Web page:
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What Are Ladybugs Good for?

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Ladybugs are bright red beetles measuring between 1/16 to 3/8 of an inch long. They are a gardener’s best friend, as they devour harmful insects that will kill or damage your flowers, shrubs and trees. If you want thriving plants, encourage these insects to make your garden their home.

Keeping Your Garden Free of Aphids

Aphids are a ladybug's favorite meal. Aphids are 1/8 of an inch long and frequently infest vegetable or flower gardens. They most commonly attack cabbage, beans, melons, tomatoes, squash and pumpkins. They can infest decorative trees and shrubs including ash, birch, maple, walnut, elm and birch trees. Aphids suck the sap out of plants, causing them to become lifeless, dull and unhealthy. A single ladybug can consume 50 to 60 aphids per day and a total of 5,000 in a lifetime.

Eliminating Scale Insects

Scale insects often infest trees and shrubs, but are never found on vegetable plants. These pesky insects are immobile most of their lives. They create a circular, waxy covering for themselves. They nest under this covering, sucking the juice out of the plant. Commonly infested plants include azalea, birch, juniper, yew and honeydew. Ladybugs feast on scale insects, eliminating them from your garden or orchard.

Banishing Spider Mites

Spider mites are another deadly predator to every garden enthusiast. These tiny creatures measure only 1/20 to 1/60 of an inch long, making them difficult to spot before the damage is done. Spider mites poke tiny holes in the leaves of plants, consuming the leaf tissue and fluid. Infested plants dehydrate, becoming dry and brittle. Spider mites commonly infest melons, beans, squash, peas, strawberries, tomatoes and house plants. Ladybugs will eat spider insects if there is no other prey available.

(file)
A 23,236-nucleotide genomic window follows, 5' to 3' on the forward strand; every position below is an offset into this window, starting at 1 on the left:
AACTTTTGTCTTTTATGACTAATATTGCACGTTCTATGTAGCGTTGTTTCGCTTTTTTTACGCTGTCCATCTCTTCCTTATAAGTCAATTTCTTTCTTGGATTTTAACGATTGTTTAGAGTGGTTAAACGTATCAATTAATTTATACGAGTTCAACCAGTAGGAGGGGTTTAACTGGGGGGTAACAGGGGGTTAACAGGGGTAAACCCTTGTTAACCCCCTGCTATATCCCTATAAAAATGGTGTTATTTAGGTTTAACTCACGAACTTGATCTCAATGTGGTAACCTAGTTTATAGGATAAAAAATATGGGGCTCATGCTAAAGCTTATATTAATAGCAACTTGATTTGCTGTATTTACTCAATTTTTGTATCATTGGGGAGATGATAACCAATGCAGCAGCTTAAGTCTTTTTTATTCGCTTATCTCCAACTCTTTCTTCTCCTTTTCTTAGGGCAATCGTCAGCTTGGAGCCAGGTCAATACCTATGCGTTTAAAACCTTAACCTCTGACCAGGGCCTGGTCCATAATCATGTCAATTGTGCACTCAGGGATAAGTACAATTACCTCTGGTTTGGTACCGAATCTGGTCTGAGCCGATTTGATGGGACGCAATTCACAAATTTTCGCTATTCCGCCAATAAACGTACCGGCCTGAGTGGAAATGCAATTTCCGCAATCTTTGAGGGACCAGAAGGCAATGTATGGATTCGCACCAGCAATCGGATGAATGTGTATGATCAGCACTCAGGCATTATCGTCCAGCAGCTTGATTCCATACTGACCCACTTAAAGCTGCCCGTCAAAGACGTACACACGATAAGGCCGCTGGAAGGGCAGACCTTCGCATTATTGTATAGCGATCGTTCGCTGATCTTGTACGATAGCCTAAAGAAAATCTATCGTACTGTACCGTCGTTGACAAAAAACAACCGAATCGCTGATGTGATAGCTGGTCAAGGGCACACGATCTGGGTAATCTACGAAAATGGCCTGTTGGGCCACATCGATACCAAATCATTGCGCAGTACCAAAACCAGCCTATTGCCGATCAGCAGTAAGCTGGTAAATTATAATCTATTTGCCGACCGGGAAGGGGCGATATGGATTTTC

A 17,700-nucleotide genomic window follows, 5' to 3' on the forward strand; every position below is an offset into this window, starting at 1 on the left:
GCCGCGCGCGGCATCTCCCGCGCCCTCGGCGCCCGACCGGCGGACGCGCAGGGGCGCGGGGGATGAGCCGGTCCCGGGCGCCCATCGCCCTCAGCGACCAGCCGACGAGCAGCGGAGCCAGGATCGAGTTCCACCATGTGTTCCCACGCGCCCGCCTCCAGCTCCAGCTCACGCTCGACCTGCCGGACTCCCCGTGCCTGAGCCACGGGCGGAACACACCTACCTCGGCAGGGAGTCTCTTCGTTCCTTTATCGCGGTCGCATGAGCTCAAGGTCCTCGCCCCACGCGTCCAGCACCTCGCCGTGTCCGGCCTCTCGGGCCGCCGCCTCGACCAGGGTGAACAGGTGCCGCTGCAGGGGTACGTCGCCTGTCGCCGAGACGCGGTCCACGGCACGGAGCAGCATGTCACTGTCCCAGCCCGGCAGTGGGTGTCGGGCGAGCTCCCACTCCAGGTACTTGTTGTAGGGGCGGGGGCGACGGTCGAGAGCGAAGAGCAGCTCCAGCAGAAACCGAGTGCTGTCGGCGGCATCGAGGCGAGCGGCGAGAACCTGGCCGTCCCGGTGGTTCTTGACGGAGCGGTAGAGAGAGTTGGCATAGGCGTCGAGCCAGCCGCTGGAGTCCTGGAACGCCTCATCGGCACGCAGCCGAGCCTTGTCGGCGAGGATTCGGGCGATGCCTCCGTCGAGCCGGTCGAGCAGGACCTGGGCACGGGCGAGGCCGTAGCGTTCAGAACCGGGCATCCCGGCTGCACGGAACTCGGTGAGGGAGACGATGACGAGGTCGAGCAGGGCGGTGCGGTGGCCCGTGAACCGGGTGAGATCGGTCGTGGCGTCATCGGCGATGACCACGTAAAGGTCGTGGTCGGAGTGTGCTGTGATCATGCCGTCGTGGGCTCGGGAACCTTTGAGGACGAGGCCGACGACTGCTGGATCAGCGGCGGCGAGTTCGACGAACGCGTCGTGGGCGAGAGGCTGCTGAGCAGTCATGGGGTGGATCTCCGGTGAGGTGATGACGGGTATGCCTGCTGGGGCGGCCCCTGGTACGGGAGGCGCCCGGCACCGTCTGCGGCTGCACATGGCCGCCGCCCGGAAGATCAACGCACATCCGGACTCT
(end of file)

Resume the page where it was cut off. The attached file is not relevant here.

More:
Attracting the Ladies

During medieval times, local farmers believed heaven sent ladybugs to protect their crops from predatory insects. To keep your flower or vegetable garden or fruit trees healthy and free from pests, create a friendly environment that attracts ladybugs. Avoid spraying chemicals or pesticides in your garden, as this will keep ladybugs away. Cultivate plants that attract ladybugs, including fennel, caraway, dill, cilantro, yarrow, tansy and dandelions. Ladybugs can be purchased commercially and released into your garden. Be sure to set up a friendly environment, otherwise they will fly away. Release the ladybugs into a garden containing aphids or other insects that will serve as food. Soak the soil and plants with water. Wait till dusk and then allow the ladybugs to explore your garden for the first time. Since ladybugs do not fly at night, this will ensure that they will at least check out your garden before taking off -- and hopefully they will like what they see and stay awhile.